• Alpha risk:  if we assume it is spiritual and it isn't, then the person lives in a state of identity crisis. Furthermore they may become turned off of Christianity after "praying it away" fails to work.
  • Beta risk:  if we assume it is NOT spiritual and it is, then you will never address the root cause so you still end up living in the state of identity crisis--plus you have spent time and money in either psychological or physical cures which may not be reversible.

Assuming it is Physical:
  • Alpha risk:  if we assume it is physical/biological birth defect and it isn't, then you undergo a massive elective surgery which is physically brutal, and financially and emotionally expensive, and your risk of suicidal-level depression rises 400%.
  • Beta risk:  if we assume it is NOT physical and it is, then you will continue to live in a state of identity crisis/discomfort.
Assuming it is Psychological:
  • Alpha risk:  if we assume it is psychological and it isn't, then you end up wasting time and money in psychological treatments which will likely be ineffective, as well as staying in the same state of identity crisis.
  • Beta risk:  if we assume it is NOT psychological and it is, then you will fail to address the root cause of the issue, maintain the identity crisis, and possibly undergo massive sex change operations as well.

Viewed through this prism, we can provide wise advice to those in our lives who feel this way.

Conclusions to Draw

  1. Surgery is the last possible option. 

    The worst-case risk above is the alpha error of assuming it is physical/biological, if it turns out to be spiritual or psychological. As such, discussion of a sex change operation should be either (a) not even considered or (b) an absolutely desperate last-case scenario only after all other attempts have failed. In no other situation would we allow such a risky surgery for something that cannot be proved; this would be akin to addressing ADD with a partial lobotomy: it is an extremely high-risk surgery for something that we cannot be certain fixes the issue. Permanent solutions to uncertain problems are never a wise approach, so before we start encouraging people on such a path we must be absolutely certain that there is no other option.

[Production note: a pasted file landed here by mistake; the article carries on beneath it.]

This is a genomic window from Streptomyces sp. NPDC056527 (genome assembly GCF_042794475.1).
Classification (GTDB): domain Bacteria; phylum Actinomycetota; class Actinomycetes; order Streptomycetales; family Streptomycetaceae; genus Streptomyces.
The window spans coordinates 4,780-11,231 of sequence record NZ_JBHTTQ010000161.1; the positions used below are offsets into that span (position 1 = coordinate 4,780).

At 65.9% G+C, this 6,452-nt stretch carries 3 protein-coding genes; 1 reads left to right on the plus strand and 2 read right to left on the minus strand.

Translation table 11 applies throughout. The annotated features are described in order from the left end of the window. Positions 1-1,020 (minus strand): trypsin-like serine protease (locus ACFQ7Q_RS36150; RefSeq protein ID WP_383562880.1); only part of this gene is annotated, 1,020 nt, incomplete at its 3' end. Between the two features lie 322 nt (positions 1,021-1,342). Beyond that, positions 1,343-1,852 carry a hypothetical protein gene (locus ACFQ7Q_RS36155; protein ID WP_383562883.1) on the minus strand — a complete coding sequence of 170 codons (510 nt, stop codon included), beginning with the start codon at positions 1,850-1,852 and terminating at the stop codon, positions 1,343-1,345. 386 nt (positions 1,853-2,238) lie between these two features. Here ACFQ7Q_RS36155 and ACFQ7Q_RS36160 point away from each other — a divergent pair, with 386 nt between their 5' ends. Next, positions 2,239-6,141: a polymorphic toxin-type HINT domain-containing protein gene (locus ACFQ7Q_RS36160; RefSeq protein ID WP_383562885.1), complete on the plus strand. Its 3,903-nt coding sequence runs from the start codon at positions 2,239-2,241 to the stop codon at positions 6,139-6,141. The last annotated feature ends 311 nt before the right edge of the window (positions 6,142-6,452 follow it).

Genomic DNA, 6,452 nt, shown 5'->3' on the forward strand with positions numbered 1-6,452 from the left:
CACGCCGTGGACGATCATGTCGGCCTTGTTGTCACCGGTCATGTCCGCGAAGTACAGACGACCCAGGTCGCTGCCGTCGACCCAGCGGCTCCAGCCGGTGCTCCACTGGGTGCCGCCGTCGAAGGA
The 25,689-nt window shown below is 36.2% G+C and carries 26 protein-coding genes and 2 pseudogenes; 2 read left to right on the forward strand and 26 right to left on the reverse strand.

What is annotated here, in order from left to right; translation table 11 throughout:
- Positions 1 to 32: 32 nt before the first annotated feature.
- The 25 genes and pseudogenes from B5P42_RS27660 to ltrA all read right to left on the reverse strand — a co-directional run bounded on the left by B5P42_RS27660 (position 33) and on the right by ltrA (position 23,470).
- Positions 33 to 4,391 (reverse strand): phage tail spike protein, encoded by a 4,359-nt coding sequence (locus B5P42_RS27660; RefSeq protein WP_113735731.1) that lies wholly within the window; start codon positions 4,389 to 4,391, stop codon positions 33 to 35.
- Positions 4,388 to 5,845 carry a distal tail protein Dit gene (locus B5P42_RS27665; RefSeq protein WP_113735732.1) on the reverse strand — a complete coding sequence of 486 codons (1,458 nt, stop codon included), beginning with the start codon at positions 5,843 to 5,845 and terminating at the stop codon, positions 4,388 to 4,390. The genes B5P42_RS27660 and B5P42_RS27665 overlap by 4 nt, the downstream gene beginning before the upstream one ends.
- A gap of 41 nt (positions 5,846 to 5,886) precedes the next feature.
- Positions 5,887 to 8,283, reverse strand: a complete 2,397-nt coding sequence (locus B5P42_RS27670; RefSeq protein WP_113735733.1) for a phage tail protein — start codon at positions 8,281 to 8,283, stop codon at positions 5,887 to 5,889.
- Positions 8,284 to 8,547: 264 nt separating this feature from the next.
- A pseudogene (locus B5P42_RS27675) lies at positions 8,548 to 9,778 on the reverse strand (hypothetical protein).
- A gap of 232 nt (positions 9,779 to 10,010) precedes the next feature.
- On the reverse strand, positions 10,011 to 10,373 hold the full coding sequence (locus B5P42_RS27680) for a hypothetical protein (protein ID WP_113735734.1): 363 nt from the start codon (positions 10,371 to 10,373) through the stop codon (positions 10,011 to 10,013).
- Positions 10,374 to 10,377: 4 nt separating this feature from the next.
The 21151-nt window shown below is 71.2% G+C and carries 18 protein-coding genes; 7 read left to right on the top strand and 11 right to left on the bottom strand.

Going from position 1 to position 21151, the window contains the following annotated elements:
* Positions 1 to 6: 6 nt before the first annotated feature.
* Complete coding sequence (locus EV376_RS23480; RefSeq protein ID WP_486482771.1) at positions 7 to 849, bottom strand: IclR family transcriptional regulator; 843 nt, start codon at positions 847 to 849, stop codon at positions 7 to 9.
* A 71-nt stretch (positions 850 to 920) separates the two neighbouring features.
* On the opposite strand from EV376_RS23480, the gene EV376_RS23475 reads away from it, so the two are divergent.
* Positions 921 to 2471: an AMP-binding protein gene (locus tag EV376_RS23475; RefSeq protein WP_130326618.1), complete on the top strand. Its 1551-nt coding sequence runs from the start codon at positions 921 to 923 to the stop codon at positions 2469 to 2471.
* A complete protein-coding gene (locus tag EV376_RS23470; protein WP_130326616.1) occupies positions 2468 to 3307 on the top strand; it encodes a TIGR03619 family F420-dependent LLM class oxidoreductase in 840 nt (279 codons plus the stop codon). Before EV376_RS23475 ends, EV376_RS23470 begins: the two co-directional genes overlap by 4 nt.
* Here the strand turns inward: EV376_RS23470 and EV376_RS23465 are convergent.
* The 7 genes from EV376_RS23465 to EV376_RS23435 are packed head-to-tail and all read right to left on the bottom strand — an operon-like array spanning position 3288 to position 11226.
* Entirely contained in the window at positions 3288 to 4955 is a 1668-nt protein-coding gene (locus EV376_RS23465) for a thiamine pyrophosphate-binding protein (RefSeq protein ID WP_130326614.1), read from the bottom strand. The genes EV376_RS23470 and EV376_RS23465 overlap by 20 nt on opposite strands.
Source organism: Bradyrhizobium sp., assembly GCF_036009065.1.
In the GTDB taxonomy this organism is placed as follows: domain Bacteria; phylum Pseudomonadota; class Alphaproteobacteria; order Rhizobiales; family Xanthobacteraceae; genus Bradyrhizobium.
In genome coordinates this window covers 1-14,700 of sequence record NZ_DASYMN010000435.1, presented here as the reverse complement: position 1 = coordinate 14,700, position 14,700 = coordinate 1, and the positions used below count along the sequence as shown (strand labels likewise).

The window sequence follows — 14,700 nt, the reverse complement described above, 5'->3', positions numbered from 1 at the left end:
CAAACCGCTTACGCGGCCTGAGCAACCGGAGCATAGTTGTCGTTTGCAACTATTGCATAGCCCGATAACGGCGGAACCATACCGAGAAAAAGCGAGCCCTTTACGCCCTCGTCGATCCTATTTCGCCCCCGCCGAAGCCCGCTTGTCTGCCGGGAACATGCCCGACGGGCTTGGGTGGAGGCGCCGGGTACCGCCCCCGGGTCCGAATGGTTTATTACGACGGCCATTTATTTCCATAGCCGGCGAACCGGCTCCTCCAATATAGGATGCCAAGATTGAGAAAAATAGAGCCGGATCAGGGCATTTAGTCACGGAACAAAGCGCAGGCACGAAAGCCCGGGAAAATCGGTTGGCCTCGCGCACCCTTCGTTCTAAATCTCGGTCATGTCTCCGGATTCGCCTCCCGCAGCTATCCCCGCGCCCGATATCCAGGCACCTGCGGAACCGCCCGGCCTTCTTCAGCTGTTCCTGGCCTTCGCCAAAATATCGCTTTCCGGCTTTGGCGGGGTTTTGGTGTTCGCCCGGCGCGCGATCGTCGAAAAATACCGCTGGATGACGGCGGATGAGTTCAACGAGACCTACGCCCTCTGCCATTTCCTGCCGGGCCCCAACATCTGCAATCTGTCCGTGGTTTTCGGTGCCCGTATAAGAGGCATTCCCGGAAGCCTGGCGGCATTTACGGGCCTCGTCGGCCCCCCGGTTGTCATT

2. We must all begin by admitting that there is no blanket answer.It is not okay for the conservative Christian to simply assume that all transgender people simply "need Jesus or a shrink", nor for all liberal Christians to simply assume that they need sex change operations. Both are SERIOUS errors.

    We are called, above all else to LOVE one another. That means giving wise advice. Which means understanding their individual scenario. Which means--in a case like this, where there is no scientific way to know precisely what the root cause is--that we should not jump to conclusions.

    However, it also means that we cannot simply "trust their feelings," for if the problem is either spiritual or psychological, then their feelings are in fact broken as well!

  3. The goal is to lovingly restore each individual person.

    Love must be our overriding issue. And love wants what is best for a person--no matter if that is uncomfortable for me, or uncomfortable for them.

    There is nothing loving about enabling someone with psychological problems to lop off body parts. There is ALSO nothing loving about going up to someone with a physical birth defect and denying them surgery because you don't believe that it really is an issue.